Illustration 3.01 - Determining your USB Controller
The
following
chipsets
have
successfully run with the US-224:
been
Intel 82371 AB/EB PCI to USB Universal
Host Controller
Intel 82371 SB PCI to USB Universal Host
Controller
Intel 82801 AA PCI to USB Universal Host
Controller
ALi PCI to USB Open Host Controller
Some other chipsets, notably those
specifying Open Host Controllers or OHCI
(rather than Universal Host Controllers or
UHCI), have been subject to occasional
incompatibilities. While most OHCI systems
have no problems with the US-224,
occasionally some older OHCI systems will
exhibit problems. We have found that, in the
majority of these rare cases, a PCI-based
USB card utilizing an Opti-chip controller will
work dependably. These cards (also
available in PCMCIA format for laptops) are
available
through
a
number
of
manufacturers. Please consult the TASCAM
website for further information.
11
MacOS: PowerPC running MacOS 8.6 or
better, and a USB port. Any Macintosh
computer with one or more USB ports
running Mac O/S 8.6 or later (the US-224
has not been tested with Mac O/S X as of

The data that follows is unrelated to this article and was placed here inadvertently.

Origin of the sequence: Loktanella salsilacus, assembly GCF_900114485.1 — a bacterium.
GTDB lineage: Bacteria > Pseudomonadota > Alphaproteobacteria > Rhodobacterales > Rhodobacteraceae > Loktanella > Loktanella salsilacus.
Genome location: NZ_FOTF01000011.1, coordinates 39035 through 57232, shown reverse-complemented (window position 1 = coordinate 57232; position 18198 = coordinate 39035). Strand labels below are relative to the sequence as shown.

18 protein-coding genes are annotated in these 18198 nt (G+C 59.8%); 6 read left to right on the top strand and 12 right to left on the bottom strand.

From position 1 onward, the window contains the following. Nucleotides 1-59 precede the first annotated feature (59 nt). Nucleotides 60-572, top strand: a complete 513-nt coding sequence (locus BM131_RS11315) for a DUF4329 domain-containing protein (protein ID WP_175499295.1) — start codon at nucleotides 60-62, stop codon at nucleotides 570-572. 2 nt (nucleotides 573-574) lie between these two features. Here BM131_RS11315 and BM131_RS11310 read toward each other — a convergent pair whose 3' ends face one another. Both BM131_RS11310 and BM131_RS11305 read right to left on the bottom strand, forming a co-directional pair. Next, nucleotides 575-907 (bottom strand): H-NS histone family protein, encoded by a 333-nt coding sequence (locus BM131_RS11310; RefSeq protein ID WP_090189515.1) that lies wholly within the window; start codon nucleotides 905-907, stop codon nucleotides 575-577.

this writing. Please check the website for
updates).
Very early iMac computers may need one
(or more) firmware updates to use the US224. Which firmware update(s) is (are)
needed depends on which Mac O/S version
is installed in the early iMac. Apple provides
details in its Apple Support Article #58174.
PowerBook G3 Series (or later) with built in
USB (or using a 3rd party PCMCIA USB
Card) have been tested and work fine.
Additionally, older PowerMac computers
using 3rd party PCI-based USB cards also
have been tested and work fine. Any iMac,
G3 or G4 will work fine as well. A MacOS
version earlier than 8.6 will not implement
full USB support, and is not recommended.
Again, plenty of RAM and fast drives are
suggested.
3.2 Installation
Because the US-224 is a USB device,
connection is pretty straightforward. Simply
plug the USB cable into the US-224, and the
other end into your computer.
Make certain that your computer’s USB host
port is enabled. (Normally, most standard
PC BIOS settings default to enabled, but
make certain that it hasn’t been turned off in
the BIOS).
NOTE: Handle the enclosed CD-ROM with
care. If it becomes dirty or scratched, it will
be impossible for a computer to read it, and
the software cannot be installed. If the disc
becomes unreadable, a charge will be made
for its replacement.
Do not attempt to play the enclosed CDROM using an audio CD player, as this may
cause damage to hearing, as well as to
speakers, etc.
Use only the enclosed USB cable to connect
the US-224 and the computer. Do not use
other types of cable for this purpose, as
some cables contain resistors. If you attempt
to use such a cable, the audio input and